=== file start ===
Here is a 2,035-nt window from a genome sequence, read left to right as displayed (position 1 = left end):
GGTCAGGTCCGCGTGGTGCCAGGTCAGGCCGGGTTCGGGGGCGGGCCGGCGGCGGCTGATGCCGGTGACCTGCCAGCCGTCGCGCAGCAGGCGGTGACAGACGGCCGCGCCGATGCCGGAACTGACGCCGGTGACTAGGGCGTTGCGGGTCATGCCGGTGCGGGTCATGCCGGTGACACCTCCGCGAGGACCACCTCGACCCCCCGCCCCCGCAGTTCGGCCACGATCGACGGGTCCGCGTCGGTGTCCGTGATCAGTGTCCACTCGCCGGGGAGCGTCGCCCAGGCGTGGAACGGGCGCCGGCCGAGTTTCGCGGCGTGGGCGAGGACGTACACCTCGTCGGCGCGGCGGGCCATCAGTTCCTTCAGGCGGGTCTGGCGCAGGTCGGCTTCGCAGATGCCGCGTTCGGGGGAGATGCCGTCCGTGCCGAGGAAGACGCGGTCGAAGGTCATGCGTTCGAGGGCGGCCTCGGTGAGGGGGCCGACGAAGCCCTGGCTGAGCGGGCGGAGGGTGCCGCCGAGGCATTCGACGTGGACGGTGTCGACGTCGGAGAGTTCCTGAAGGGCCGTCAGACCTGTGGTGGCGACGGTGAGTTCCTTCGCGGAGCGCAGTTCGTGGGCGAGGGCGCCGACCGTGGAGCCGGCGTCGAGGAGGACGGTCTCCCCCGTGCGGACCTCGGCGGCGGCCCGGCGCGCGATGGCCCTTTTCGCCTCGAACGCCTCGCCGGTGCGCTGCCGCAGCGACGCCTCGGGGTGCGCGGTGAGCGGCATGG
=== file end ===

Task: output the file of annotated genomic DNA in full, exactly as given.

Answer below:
Here is a 2,035-nt window from a genome sequence, read left to right as displayed (position 1 = left end):
GGTCAGGTCCGCGTGGTGCCAGGTCAGGCCGGGTTCGGGGGCGGGCCGGCGGCGGCTGATGCCGGTGACCTGCCAGCCGTCGCGCAGCAGGCGGTGACAGACGGCCGCGCCGATGCCGGAACTGACGCCGGTGACTAGGGCGTTGCGGGTCATGCCGGTGCGGGTCATGCCGGTGACACCTCCGCGAGGACCACCTCGACCCCCCGCCCCCGCAGTTCGGCCACGATCGACGGGTCCGCGTCGGTGTCCGTGATCAGTGTCCACTCGCCGGGGAGCGTCGCCCAGGCGTGGAACGGGCGCCGGCCGAGTTTCGCGGCGTGGGCGAGGACGTACACCTCGTCGGCGCGGCGGGCCATCAGTTCCTTCAGGCGGGTCTGGCGCAGGTCGGCTTCGCAGATGCCGCGTTCGGGGGAGATGCCGTCCGTGCCGAGGAAGACGCGGTCGAAGGTCATGCGTTCGAGGGCGGCCTCGGTGAGGGGGCCGACGAAGCCCTGGCTGAGCGGGCGGAGGGTGCCGCCGAGGCATTCGACGTGGACGGTGTCGACGTCGGAGAGTTCCTGAAGGGCCGTCAGACCTGTGGTGGCGACGGTGAGTTCCTTCGCGGAGCGCAGTTCGTGGGCGAGGGCGCCGACCGTGGAGCCGGCGTCGAGGAGGACGGTCTCCCCCGTGCGGACCTCGGCGGCGGCCCGGCGCGCGATGGCCCTTTTCGCCTCGAACGCCTCGCCGGTGCGCTGCCGCAGCGACGCCTCGGGGTGCGCGGTGAGCGGCATGG